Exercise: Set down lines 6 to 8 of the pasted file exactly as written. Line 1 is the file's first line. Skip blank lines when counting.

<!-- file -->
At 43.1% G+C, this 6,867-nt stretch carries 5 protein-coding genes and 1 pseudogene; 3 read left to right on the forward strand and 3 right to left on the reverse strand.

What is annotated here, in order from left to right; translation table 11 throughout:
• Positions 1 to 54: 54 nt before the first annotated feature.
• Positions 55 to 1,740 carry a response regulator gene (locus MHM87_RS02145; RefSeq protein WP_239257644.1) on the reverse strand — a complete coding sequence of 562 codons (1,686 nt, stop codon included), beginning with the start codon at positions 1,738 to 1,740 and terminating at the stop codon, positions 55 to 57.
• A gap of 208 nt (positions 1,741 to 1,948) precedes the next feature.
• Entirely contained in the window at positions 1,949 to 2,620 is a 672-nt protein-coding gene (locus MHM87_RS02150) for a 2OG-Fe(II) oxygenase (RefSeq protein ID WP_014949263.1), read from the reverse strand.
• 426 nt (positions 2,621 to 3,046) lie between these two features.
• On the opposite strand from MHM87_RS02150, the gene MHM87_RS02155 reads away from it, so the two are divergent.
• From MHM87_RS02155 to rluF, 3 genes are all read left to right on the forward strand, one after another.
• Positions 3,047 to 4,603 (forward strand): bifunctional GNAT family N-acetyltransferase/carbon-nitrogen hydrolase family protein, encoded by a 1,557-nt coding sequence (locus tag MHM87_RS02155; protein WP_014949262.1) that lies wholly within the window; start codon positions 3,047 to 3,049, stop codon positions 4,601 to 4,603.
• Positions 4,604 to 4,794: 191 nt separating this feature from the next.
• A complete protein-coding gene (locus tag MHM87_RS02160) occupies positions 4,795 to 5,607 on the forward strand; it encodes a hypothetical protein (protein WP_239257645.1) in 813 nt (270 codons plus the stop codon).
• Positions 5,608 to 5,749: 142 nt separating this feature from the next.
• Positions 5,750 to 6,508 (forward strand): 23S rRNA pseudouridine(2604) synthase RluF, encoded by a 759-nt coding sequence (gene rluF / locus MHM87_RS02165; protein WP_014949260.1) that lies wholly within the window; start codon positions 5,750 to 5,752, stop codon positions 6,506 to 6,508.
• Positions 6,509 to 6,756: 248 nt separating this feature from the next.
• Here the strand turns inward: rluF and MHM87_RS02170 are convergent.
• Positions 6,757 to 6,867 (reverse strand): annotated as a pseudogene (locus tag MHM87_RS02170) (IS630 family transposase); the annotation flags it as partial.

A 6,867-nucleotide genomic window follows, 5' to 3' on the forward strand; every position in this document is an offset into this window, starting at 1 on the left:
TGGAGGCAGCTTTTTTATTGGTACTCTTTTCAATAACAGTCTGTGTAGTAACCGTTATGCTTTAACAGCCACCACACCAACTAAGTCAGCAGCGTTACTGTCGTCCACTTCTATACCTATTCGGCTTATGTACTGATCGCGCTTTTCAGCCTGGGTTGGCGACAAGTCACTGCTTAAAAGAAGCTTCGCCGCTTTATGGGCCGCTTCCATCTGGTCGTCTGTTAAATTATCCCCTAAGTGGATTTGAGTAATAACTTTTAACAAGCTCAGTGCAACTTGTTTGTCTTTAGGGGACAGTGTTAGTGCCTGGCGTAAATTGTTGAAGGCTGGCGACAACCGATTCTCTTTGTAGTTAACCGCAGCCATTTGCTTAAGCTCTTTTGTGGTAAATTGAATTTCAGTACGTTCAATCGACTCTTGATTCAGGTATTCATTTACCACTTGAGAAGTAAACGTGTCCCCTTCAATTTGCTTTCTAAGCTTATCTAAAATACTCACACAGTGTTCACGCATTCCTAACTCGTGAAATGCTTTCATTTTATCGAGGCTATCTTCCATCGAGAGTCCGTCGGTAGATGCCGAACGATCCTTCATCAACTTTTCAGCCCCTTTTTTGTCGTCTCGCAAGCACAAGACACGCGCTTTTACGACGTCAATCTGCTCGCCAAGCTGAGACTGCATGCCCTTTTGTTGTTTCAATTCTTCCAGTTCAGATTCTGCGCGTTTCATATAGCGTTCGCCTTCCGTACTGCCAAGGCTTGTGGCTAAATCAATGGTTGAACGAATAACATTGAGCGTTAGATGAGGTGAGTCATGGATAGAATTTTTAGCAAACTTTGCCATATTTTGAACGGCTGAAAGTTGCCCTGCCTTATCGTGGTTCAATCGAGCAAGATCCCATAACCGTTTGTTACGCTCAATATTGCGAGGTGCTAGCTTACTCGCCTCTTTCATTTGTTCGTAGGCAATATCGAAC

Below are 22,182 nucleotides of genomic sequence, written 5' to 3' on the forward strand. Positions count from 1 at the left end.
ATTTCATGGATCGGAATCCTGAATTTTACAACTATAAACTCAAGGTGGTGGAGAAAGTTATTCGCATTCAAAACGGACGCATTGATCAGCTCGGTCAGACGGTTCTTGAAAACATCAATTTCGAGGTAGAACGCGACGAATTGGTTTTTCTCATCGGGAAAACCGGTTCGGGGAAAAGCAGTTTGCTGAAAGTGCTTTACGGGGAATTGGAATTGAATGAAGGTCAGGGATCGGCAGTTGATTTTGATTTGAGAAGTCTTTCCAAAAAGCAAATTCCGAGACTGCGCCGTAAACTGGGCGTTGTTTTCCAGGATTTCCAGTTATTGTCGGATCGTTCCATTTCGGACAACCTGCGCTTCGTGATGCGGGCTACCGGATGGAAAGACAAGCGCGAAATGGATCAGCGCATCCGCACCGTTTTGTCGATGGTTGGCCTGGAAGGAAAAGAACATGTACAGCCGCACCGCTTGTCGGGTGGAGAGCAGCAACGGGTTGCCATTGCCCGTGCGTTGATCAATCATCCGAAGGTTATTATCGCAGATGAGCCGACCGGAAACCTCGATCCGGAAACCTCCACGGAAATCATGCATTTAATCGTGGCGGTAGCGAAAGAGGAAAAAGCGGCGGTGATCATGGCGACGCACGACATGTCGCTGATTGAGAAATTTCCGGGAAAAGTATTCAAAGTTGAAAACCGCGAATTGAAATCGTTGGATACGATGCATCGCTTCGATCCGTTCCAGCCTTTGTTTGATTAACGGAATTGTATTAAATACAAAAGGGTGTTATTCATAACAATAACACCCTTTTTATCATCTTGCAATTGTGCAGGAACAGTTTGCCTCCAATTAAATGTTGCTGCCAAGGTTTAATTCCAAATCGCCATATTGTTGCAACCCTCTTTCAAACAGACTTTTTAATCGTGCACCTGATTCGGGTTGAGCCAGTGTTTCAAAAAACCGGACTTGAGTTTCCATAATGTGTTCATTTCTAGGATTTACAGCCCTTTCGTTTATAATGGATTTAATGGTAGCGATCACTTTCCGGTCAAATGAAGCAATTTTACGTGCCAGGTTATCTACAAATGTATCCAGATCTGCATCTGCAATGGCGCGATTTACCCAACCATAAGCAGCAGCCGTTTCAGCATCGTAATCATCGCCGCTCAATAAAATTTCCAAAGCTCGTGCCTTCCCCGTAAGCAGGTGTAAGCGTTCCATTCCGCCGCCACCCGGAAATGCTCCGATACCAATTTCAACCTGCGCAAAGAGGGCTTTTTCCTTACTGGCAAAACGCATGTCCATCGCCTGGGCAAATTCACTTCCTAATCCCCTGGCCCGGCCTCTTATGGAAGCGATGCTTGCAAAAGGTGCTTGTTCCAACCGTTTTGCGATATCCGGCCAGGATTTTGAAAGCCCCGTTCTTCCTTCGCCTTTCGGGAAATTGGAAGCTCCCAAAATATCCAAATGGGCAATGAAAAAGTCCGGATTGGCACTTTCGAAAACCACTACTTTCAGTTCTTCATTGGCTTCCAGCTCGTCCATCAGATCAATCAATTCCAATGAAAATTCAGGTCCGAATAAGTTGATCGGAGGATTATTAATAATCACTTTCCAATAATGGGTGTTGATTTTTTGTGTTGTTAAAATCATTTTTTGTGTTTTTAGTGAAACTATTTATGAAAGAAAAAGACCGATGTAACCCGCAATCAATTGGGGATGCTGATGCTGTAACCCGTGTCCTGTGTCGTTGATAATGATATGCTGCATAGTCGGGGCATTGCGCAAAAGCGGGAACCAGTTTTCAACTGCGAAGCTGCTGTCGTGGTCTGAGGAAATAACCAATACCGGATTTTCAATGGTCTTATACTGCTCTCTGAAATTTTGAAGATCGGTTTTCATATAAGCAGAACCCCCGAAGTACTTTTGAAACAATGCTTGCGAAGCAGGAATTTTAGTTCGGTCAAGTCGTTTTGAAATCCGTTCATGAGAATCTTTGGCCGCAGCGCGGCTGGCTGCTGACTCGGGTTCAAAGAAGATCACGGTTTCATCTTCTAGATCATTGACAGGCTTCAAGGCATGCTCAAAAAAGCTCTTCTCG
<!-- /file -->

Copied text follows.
• Entirely contained in the window at positions 1,949 to 2,620 is a 672-nt protein-coding gene (locus MHM87_RS02150) for a 2OG-Fe(II) oxygenase (RefSeq protein ID WP_014949263.1), read from the reverse strand.
• 426 nt (positions 2,621 to 3,046) lie between these two features.
• On the opposite strand from MHM87_RS02150, the gene MHM87_RS02155 reads away from it, so the two are divergent.